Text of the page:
I ran into a bit of difficulty when trying to fit the motor and front suspension in and decided to stop working on it and do something less custom (for those that have seen it I did that blue 69 Cougar in the "Under Glass" section. I figured I needed something simple to get completed before I got to far into sawing plastic.

I think I have documented the pictures pretty well so you can follow along to see what I have done but the short list is this:

Models:
40 Ford Coup
79 Dodge Ram - Tire Donor / partial wheel donor (for silicone mold)
Nascar Lumina - Engine and suspension/drivetrain donor

Customization done so far:

Shaved all chrome, door hinges, wipers
Widened rear fenders 4 inches
Frenched in Porsche Headlights
Custom molded wheels using parts from the above kits. I want deep dish chrome reverse with baby moons and wanted to try my hand at casting a set.

I looked through the Under Glass section to see if there were any other 40's for some inspiration but only found one. I have a few photos I have collected to give me some direction but I am really open to any ideas you may have as long as they are in the same theme as "low, smooth and shiny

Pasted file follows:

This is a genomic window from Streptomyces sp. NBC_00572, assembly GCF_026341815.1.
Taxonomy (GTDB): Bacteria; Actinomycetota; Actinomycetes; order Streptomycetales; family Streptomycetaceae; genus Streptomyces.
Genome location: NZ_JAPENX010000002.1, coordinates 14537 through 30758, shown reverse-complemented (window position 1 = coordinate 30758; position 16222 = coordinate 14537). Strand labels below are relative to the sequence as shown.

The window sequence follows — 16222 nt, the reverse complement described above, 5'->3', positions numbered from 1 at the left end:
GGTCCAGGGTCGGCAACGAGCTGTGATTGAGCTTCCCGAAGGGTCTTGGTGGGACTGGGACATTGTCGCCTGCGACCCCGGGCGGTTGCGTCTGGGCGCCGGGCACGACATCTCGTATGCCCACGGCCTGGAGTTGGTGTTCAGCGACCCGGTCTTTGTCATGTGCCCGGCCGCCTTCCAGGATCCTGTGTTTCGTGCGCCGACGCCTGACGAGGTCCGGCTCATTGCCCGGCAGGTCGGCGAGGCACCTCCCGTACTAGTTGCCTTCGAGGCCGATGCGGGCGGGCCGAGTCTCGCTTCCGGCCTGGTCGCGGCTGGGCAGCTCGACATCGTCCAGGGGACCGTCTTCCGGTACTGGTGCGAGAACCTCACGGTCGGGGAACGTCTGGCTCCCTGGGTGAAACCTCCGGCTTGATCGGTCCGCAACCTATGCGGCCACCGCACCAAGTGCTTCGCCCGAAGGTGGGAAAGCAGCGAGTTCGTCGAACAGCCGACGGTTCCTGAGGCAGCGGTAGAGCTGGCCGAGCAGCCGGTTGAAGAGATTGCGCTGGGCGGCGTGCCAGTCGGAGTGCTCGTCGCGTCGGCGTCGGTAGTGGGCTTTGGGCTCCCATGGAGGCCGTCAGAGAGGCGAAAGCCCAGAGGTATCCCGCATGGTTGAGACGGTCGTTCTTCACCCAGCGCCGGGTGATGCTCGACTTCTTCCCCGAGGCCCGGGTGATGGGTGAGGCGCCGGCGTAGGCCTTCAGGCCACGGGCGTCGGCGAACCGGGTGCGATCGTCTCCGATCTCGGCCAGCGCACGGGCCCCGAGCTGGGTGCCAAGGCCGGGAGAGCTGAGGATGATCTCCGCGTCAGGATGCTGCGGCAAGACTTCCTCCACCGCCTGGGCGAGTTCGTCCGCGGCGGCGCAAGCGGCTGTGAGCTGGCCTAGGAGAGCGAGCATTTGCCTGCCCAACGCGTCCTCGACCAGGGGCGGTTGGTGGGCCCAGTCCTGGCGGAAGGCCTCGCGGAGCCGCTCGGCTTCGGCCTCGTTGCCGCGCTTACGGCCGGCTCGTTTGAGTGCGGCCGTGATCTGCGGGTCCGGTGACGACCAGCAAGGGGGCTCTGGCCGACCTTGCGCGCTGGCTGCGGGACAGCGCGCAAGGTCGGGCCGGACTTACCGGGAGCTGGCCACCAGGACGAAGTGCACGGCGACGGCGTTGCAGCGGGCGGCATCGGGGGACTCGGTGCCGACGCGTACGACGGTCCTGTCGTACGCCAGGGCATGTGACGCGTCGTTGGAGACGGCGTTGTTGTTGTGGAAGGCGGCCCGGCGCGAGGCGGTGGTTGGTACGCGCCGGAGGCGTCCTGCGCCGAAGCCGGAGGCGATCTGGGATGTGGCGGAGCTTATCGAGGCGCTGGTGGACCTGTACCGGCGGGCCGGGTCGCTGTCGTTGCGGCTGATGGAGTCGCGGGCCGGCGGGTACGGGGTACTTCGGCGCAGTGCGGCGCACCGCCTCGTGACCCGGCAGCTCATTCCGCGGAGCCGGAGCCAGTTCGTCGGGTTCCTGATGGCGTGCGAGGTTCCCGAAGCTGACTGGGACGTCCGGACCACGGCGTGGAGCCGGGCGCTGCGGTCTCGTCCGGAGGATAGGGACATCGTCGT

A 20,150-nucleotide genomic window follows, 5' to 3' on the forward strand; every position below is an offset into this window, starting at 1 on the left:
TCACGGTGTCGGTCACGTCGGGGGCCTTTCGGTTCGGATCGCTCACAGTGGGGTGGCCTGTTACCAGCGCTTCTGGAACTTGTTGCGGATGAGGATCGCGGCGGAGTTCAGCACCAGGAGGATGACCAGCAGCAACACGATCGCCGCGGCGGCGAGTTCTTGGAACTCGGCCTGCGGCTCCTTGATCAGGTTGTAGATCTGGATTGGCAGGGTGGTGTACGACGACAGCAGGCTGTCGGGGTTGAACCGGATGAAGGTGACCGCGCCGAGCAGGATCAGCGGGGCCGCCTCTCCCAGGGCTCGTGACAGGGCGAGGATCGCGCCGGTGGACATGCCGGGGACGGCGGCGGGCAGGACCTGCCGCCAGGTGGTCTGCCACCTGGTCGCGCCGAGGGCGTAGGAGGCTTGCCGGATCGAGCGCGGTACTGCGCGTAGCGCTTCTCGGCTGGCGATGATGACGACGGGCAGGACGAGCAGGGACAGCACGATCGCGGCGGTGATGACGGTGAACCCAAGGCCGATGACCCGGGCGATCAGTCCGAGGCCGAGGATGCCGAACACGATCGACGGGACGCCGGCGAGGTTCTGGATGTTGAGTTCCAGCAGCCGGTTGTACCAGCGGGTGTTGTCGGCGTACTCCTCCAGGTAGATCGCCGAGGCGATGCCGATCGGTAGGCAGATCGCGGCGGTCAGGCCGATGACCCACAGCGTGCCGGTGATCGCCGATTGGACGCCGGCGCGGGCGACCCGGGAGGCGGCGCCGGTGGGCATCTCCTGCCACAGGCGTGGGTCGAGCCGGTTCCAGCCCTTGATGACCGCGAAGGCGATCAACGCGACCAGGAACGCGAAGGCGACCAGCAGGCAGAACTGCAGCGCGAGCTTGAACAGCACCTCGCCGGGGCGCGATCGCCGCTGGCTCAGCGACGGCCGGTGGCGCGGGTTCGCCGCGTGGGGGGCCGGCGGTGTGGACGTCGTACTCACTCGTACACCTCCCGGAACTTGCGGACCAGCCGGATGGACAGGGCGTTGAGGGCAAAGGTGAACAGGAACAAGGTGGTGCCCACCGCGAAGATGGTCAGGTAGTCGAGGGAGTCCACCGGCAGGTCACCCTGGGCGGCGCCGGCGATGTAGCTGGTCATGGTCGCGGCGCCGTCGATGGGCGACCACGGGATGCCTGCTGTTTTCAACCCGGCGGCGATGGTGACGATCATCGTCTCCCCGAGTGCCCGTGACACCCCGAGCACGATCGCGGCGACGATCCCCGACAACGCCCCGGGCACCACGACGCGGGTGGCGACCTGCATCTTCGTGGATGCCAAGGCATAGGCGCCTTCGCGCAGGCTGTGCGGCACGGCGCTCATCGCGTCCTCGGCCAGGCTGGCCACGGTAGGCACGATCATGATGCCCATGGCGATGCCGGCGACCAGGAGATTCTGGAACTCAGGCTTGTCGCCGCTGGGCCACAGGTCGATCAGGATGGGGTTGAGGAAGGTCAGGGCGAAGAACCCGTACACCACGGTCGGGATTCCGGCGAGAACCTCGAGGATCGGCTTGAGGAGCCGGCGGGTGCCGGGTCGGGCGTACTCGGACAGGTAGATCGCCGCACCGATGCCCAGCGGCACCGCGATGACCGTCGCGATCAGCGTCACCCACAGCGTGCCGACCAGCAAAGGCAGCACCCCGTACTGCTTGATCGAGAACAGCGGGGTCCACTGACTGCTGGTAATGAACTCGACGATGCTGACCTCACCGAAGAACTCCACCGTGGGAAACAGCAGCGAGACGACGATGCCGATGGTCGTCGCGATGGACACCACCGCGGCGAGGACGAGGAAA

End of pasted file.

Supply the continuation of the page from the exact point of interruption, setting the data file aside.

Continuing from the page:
I think the pictures speak for themselves but I will be happy to explain anything you don't understand.

An interesting thing I found when molding the tires is I tried to inject Hot Glue into the mold and it actually worked better than resin and the results actually feel just like kit tires (soft and bendable). I am sure someone else has done this but I thought it was cool...

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69 Cougar (First Build in 20 years)

16 April 2012 - 10:51 AM

Greetings, This is the first plastic build I have done in 20 years.

This was my real car back in 1972 that I saved my pennies for after having blown up the engine in my previous car street racing (that was a 65 Ford Galixey XL with a 427).